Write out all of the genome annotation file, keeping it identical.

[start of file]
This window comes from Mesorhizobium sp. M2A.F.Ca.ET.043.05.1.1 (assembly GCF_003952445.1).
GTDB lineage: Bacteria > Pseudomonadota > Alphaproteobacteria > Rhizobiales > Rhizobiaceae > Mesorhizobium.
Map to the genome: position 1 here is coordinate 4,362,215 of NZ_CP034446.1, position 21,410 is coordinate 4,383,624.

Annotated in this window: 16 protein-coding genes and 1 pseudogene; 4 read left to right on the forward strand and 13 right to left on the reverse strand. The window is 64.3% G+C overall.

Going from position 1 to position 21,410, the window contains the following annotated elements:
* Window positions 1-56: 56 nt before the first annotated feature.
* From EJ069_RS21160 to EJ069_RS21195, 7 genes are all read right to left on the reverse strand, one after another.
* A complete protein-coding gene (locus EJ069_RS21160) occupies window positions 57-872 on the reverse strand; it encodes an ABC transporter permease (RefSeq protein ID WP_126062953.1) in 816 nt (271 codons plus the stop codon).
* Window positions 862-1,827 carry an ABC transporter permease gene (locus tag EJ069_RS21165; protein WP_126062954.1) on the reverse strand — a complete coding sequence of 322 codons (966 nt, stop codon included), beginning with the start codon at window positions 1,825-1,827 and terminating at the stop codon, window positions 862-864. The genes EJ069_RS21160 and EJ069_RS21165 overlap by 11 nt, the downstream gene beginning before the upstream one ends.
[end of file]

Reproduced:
This window comes from Mesorhizobium sp. M2A.F.Ca.ET.043.05.1.1 (assembly GCF_003952445.1).
GTDB lineage: Bacteria > Pseudomonadota > Alphaproteobacteria > Rhizobiales > Rhizobiaceae > Mesorhizobium.
Map to the genome: position 1 here is coordinate 4,362,215 of NZ_CP034446.1, position 21,410 is coordinate 4,383,624.

Annotated in this window: 16 protein-coding genes and 1 pseudogene; 4 read left to right on the forward strand and 13 right to left on the reverse strand. The window is 64.3% G+C overall.

Going from position 1 to position 21,410, the window contains the following annotated elements:
* Window positions 1-56: 56 nt before the first annotated feature.
* From EJ069_RS21160 to EJ069_RS21195, 7 genes are all read right to left on the reverse strand, one after another.
* A complete protein-coding gene (locus EJ069_RS21160) occupies window positions 57-872 on the reverse strand; it encodes an ABC transporter permease (RefSeq protein ID WP_126062953.1) in 816 nt (271 codons plus the stop codon).
* Window positions 862-1,827 carry an ABC transporter permease gene (locus tag EJ069_RS21165; protein WP_126062954.1) on the reverse strand — a complete coding sequence of 322 codons (966 nt, stop codon included), beginning with the start codon at window positions 1,825-1,827 and terminating at the stop codon, window positions 862-864. The genes EJ069_RS21160 and EJ069_RS21165 overlap by 11 nt, the downstream gene beginning before the upstream one ends.